By Sarah Newton-John • 28 March 2023 • 19:49
Fast planes coming soon!/Shutterstock Images
The company has been testing its prototype for the past few years—the second prototype called Eiger had a successful test flight at the end of 2022.
Now Destinus has announced its involvement in a programme run by Spain’s Ministry of Science, as part of the Spanish government’s plans to develop hydrogen-powered supersonic flights, according to Euronews.
The agency overseeing the ministry’s programme, the Centro para el Desarrollo Tecnológico e Industrial, selected the Destinus project as a strategic initiative under its Plan de Tecnologías Aeronáuticas (PTA).
Current investment in the project sits at €12 million, and involves companies and technology centres as well as Spanish universities.
“We are delighted to have been awarded these grants, especially because they are a clear sign that Destinus is aligned with the strategic lines of Spain and Europe to advance hydrogen flight,” said VP Business Development and Products for Destinus, Davide Bonetti..
Hydrogen power is the subject of much current research and development, with advocates pointing to its environmentally-friendly credentials—the main byproducts of hydrogen combustion being heat and water. What to do about the heat is an issue.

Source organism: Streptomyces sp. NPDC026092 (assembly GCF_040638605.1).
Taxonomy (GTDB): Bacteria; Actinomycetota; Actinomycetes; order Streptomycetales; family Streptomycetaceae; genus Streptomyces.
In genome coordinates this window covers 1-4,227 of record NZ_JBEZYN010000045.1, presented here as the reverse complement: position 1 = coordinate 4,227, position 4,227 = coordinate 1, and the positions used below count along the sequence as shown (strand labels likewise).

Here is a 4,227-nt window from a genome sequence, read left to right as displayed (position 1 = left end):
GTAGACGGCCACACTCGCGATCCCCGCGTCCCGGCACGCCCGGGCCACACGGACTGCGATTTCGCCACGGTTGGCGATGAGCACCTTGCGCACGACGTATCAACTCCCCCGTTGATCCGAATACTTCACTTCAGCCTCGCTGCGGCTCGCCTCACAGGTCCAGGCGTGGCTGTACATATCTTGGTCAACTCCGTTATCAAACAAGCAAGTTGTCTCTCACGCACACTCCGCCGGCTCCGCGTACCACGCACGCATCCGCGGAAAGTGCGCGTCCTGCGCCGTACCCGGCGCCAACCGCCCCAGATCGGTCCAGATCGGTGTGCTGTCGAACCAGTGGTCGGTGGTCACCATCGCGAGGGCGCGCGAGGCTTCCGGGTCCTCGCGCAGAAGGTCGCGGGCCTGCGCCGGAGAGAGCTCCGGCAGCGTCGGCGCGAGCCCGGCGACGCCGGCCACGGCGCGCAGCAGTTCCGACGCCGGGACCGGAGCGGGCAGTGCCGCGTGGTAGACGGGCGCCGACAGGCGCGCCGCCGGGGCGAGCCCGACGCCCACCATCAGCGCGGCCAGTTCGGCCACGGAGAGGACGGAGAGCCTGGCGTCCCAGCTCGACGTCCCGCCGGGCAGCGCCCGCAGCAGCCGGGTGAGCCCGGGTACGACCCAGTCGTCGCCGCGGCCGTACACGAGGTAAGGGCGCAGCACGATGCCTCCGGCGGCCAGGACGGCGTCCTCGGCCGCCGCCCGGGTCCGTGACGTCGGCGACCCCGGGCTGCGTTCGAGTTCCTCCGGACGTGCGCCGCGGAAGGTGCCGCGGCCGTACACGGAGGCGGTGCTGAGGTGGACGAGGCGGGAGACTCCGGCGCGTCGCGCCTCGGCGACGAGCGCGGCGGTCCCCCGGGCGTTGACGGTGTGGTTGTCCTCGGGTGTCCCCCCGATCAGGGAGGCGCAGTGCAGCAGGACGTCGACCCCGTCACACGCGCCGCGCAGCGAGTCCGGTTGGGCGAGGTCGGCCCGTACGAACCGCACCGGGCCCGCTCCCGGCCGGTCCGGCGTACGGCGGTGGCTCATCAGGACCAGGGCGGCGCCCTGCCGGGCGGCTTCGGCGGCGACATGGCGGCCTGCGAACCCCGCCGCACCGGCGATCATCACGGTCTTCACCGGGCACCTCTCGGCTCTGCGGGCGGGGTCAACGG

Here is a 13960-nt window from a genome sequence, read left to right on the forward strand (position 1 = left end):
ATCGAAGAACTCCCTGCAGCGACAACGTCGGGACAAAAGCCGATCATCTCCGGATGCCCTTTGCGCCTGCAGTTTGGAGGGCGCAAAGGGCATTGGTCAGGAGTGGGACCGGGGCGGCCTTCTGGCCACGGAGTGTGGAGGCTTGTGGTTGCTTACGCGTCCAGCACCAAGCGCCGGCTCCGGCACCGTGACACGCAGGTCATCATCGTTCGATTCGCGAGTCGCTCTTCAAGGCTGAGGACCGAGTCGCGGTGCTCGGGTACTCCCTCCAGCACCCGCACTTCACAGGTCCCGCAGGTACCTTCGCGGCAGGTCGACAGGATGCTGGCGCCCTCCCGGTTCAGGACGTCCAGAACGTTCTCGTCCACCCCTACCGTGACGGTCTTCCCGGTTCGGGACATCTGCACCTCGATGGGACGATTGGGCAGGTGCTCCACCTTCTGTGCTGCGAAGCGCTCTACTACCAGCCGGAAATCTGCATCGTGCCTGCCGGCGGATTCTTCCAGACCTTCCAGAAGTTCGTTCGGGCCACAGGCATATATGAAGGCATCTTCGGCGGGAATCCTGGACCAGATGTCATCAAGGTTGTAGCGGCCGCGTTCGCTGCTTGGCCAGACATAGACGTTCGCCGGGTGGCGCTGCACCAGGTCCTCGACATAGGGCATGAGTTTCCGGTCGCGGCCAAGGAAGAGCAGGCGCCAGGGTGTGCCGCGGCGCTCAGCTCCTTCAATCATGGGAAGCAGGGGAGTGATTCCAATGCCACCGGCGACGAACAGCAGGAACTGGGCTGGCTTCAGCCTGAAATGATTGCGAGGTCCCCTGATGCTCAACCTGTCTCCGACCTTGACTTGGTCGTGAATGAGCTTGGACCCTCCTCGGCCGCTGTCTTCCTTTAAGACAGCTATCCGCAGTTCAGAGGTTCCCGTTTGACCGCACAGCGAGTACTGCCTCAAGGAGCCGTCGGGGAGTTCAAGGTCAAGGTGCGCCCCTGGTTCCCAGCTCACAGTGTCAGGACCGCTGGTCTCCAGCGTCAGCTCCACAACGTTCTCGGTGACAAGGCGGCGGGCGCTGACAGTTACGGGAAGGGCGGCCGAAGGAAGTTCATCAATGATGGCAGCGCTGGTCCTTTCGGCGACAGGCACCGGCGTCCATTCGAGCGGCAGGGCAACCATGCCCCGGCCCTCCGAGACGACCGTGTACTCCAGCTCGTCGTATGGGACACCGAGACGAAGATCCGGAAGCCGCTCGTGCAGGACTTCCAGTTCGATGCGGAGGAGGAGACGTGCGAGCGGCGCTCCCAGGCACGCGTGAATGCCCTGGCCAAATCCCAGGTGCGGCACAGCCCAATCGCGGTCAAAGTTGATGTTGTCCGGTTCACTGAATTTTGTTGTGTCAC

Researchers at RMIT University in Melbourne recently developed 3D printed catalysts which they say can power hypersonic flight and act as a cooling agent to combat the extreme heat generated when aircraft fly five times the speed of sound, which is around 6,100 kilometres per hour (km/h).
Future passenger airlines would be able to fly between London and New York in around 90 minutes at these speeds.
Destinus claims its technology will make the journey from Frankfurt to Sydney last just 4 hours 15 minutes as opposed to 20 hours—from Frankfurt to Shanghai taking 2 hours 45 minutes—eight hours shorter than that journey currently takes.
Destinus partnered with Spanish engine manufacturer ITP Aero in June last year to develop a hydrogen engine test facility.
The grant from the Spanish government will fund the construction of a test facility near Madrid where the air-breathing hydrogen engines will be put through their paces. A second grant project of €15 million will fund research into aspects of liquid hydrogen-powered propulsion.
The project is part of the Spanish aim to be at the forefront of developing and producing hydrogen-based mobility across a number of sectors.
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